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March 4, 2024, 11:23 a.m.
Business Models

What happened when the Chicago Sun-Times freed the news

After a $61 million acquisition by public media, Chicago-Sun Times readers get free content and the newsroom has grown. But no one’s taking a victory lap for local news yet.

On election night in 2022, veteran journalist Tracy Brown walked through the newsrooms of the Chicago Sun-Times and WBEZ public radio and saw a future for local journalism.

It was the first election after the melding of the Sun-Times and WBEZ, a move that likely created the largest nonprofit local news organization in America. Brown first watched live radio broadcasts in the studio at the Navy Pier newsrooms. Then, she recalls, she walked over to see Sun-Times page designers adding photos and headlines to the night’s election stories.

“And then in this other corner, we had people huddled over a screen” working on digital content and social media posts, says Brown, chief content officer of Chicago Public Media, which owns the two newsrooms. Audience and marketing staffers also pitched in.

“That one night…brought us all together in a way that I thought spoke to the possibilities of what our future could be,” says Brown.

It’s been two years since what a Northwestern University study called the “marriage” of the 76-year-old newspaper and the 80-year-old radio station — supported by a $61 million dowry from a dozen foundations and individual donors. Now deep into the five-year grant, the combined newsrooms reach 2.8 million readers and listeners; newsletter subscriptions total 760,500; and the Sun-Times’ pageviews increased 55% over the past year. Staff sizes also have grown — crucial to producing more content — as have staff compensation and diversity.

But management departures and rocky union negotiations have also marked the transition. And a membership drive last fall noted that membership revenue wasn’t covering the losses that occurred after the Sun-Times’ digital paywall was dropped.

For Sun-Times readers, the most significant change is free news. Only a registration email is requested to access content. Those registered users are encouraged to become members who donate regularly or sponsors who support particular efforts like newsletters or events. 

“There’s still a lot of people we need to reach,” says Jennifer Kho, who was hired as the Sun-Times’ executive editor a few months after CPM acquired the newspaper. “But it is really great to know that money is not the primary reason’’ for not reading the Sun-Times. “It feels like we’re much more able to reach our mission.”

A Sun-Times survey conducted in April 2023 showed that half of Sun-Times readers earn less than $75,000 a year — in the most expensive city in the Midwest.

While it’s tricky to measure the impact of free news, Chicago Public Media CEO Matt Moog points to readership data. “We’re up about 500,000 people a week that we’re reaching” over last year, says Moog, who predicts email newsletter subscriptions will increase to one million by June 2024.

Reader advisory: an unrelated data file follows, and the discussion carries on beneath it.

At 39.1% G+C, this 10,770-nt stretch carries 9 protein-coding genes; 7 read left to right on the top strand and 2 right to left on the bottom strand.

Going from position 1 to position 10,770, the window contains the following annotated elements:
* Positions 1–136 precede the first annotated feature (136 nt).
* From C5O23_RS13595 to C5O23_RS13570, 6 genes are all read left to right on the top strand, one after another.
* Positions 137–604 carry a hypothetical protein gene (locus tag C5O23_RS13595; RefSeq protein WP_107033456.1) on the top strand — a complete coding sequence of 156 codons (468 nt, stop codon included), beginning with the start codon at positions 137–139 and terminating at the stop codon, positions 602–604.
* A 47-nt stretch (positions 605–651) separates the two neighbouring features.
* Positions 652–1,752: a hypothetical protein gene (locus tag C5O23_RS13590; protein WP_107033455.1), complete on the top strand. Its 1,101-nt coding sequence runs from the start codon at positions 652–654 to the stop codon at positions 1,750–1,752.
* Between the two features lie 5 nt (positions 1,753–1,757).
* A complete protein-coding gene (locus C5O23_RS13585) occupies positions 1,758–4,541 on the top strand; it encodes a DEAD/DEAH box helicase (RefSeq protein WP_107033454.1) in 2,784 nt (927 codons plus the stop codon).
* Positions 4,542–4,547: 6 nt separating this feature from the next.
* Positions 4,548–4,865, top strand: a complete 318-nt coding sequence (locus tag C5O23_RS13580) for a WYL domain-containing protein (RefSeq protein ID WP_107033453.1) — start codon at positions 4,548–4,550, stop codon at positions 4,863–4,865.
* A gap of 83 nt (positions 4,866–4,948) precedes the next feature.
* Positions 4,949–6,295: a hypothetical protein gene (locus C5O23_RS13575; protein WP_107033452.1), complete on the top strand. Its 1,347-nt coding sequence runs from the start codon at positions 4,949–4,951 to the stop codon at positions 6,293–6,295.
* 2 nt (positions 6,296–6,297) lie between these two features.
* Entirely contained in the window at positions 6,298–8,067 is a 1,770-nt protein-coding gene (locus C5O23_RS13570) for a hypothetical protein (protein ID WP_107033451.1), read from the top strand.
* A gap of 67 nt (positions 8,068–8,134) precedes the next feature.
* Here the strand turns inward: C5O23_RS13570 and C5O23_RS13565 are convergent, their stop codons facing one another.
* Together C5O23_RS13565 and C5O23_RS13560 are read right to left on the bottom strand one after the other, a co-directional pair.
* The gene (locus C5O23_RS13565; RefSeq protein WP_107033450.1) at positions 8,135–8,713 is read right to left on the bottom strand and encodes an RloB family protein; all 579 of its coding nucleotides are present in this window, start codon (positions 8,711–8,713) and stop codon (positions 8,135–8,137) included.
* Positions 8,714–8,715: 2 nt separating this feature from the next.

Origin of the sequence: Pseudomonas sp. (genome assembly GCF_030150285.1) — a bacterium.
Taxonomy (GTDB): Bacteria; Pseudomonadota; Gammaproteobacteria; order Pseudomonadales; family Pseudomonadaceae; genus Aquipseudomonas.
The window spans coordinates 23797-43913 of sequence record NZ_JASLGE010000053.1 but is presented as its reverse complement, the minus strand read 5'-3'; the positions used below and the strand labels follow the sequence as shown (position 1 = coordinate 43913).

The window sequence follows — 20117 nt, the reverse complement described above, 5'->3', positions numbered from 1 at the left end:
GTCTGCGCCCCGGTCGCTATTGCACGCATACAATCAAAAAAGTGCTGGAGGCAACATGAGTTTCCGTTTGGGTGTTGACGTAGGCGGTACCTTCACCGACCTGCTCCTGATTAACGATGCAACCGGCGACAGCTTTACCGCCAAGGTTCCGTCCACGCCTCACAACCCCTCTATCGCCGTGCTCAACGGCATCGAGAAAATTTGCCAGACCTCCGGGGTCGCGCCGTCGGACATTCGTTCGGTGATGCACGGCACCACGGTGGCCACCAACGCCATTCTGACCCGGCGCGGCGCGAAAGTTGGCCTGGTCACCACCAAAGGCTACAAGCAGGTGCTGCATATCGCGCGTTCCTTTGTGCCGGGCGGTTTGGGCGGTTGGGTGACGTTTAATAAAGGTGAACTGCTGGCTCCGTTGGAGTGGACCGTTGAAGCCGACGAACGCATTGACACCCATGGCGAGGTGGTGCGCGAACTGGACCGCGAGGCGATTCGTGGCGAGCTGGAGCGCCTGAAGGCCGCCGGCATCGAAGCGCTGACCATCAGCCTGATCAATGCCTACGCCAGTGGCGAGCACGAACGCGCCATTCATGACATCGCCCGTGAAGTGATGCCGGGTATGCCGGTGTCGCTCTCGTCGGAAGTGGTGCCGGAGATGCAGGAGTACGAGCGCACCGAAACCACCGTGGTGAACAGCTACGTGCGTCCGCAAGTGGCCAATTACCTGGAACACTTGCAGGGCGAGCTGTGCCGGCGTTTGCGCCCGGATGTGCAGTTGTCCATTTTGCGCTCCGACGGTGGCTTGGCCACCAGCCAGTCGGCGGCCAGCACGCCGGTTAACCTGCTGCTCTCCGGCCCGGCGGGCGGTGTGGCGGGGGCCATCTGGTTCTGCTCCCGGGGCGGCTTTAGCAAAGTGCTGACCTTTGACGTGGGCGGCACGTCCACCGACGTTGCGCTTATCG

He also noted that the newly combined audiences of the Sun-Times and WBEZ “are majority people of color, which for most public media organizations is not the case.”

Producing more content for these larger audiences requires more staffing, and  both the Sun-Times and WBEZ are slowly growing their ranks, for now avoiding the current media bloodbath. Each newsroom added about eight to 10 employees between 2022 and 2023. The Sun-Times projects a staff of about 105 newsroom employees by June 2024.

And those employees are becoming more diverse, notes Kho, who is the first woman and the first person of color to lead the Sun-Times in its history. While the staff was made up of about 70% white employees in 2021, that percentage decreased to about 63% in the current diversity survey. Men still outnumber women in the newsroom: 64% currently, compared to 69% in 2021. Gender percentages are similar in the WBEZ’s content staff, and 48% of that staff is white.

“We’re still not fully representative of the community because the number of people we’ve been able to hire does not make up for the fact that the majority of our staff is not turning over,” says Kho. “But we have made some significant progress.”

Joining the two newsrooms also has resulted in operational efficiencies and collaborations, like covering elections and politics, says Kho.

“Previously we would have all been covering some of the same races and now we’re able to divide and conquer, get into the communities a little more,” Kho says, “as well as bringing together the expertise that we have from both newsrooms.”

Additional resources also lead to more coverage of topics that some newsrooms have nearly abandoned, Brown adds, like arts and culture. Kho has a long list of local projects she says wouldn’t have happened if the two newsrooms hadn’t merged under CPM, including:

Where’s the money?

While $61 million is a nice cushion and efficiencies are helpful, the newsrooms still must meet revenue goals to keep attracting foundation dollars. Readers of the Sun-Times print newspaper still must pay to read, but not surprisingly, home delivery subscriptions have fallen by about 6% each year, according to Moog.

New revenue comes from memberships, newsletter advertising, and events. A corporate newsletter sponsor gets a couple of mentions in each edition — no traditional display or banner ads — under a new effort that began after the acquisition. “That’s gone from zero to over a million dollars in revenue over a couple of years,” says Moog, who added that the newsletters have a daily open rate between 40 and 50%.

Moog says CPM’s community engagement team holds about 50 events a year, and admission fees are charged for about half of them. Then there are the familiar public media membership drives, bequests, giving circles, and even stock and property donations. CPM officials would not disclose current membership numbers, saying they had not yet been fully analyzed internally. However, they acknowledged the Sun-Times’ goal of gaining 3,000 new supporters during last fall’s fundraising drive wasn’t reached. Moog says the goal was “ambitious” but added that “we were encouraged by the support we did see” from new donors and current members.

“One lesson that everyone can take away from the WBEZ/Sun-Times merger is that you’ll need philanthropic funding to help the newspaper convert to a nonprofit model,” Alison Scholly, managing director at Public Media Company, a nonprofit consulting firm that worked on the Sun-Times acquisition, told Medill’s Local News Initiative.